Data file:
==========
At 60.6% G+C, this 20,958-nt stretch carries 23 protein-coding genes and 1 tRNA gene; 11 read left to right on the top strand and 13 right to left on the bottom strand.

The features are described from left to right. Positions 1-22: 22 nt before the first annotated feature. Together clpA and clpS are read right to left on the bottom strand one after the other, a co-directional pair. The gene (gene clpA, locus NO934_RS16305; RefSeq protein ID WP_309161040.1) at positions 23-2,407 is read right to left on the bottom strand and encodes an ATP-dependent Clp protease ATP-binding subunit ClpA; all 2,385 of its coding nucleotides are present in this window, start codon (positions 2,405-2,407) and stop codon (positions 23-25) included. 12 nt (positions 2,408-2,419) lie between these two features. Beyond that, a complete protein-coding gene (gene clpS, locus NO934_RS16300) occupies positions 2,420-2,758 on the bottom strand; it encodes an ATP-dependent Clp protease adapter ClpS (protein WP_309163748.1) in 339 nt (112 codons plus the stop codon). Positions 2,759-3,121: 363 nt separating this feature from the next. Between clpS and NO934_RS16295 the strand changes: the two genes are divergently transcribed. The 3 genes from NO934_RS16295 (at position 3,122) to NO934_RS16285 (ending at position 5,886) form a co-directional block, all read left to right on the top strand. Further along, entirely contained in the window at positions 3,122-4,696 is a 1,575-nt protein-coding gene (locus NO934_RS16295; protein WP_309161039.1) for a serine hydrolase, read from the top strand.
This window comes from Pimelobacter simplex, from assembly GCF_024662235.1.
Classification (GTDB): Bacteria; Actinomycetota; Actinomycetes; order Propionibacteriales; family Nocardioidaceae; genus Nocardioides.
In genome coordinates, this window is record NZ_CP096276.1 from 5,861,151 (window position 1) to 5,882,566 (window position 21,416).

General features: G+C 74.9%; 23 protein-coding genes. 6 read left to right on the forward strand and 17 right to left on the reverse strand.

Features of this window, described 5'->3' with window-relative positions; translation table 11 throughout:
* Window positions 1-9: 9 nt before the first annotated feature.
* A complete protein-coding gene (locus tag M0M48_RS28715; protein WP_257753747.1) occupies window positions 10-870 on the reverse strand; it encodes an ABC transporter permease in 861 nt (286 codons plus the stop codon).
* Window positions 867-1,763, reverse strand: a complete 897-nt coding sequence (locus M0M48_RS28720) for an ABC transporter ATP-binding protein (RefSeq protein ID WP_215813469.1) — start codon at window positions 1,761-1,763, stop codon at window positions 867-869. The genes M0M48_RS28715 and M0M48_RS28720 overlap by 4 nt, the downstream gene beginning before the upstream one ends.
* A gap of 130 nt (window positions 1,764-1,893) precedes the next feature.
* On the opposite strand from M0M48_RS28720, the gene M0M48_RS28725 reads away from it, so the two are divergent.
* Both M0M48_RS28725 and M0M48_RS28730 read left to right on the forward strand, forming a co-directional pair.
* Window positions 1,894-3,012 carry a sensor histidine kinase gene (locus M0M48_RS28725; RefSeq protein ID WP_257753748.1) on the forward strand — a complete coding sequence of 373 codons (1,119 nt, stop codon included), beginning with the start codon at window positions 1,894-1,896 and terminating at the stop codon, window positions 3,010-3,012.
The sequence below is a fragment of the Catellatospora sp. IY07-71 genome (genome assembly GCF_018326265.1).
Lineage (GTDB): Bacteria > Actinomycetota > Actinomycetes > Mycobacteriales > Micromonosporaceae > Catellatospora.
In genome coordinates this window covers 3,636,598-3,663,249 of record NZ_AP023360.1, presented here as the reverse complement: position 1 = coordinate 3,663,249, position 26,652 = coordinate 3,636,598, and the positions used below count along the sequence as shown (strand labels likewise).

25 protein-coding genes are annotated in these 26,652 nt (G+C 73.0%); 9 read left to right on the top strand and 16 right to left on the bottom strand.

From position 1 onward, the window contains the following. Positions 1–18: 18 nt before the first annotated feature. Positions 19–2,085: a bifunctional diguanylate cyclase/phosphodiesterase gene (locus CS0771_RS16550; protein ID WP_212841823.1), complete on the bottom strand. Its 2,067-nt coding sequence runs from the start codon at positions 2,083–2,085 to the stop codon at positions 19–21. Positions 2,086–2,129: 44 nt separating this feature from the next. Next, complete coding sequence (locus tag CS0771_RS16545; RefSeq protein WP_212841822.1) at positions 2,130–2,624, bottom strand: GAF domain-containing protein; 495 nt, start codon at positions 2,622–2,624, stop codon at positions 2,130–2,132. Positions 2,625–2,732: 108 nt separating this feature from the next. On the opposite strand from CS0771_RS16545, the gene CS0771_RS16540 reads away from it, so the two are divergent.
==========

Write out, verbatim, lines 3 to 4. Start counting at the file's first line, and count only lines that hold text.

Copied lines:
This window comes from Pimelobacter simplex, from assembly GCF_024662235.1.
Classification (GTDB): Bacteria; Actinomycetota; Actinomycetes; order Propionibacteriales; family Nocardioidaceae; genus Nocardioides.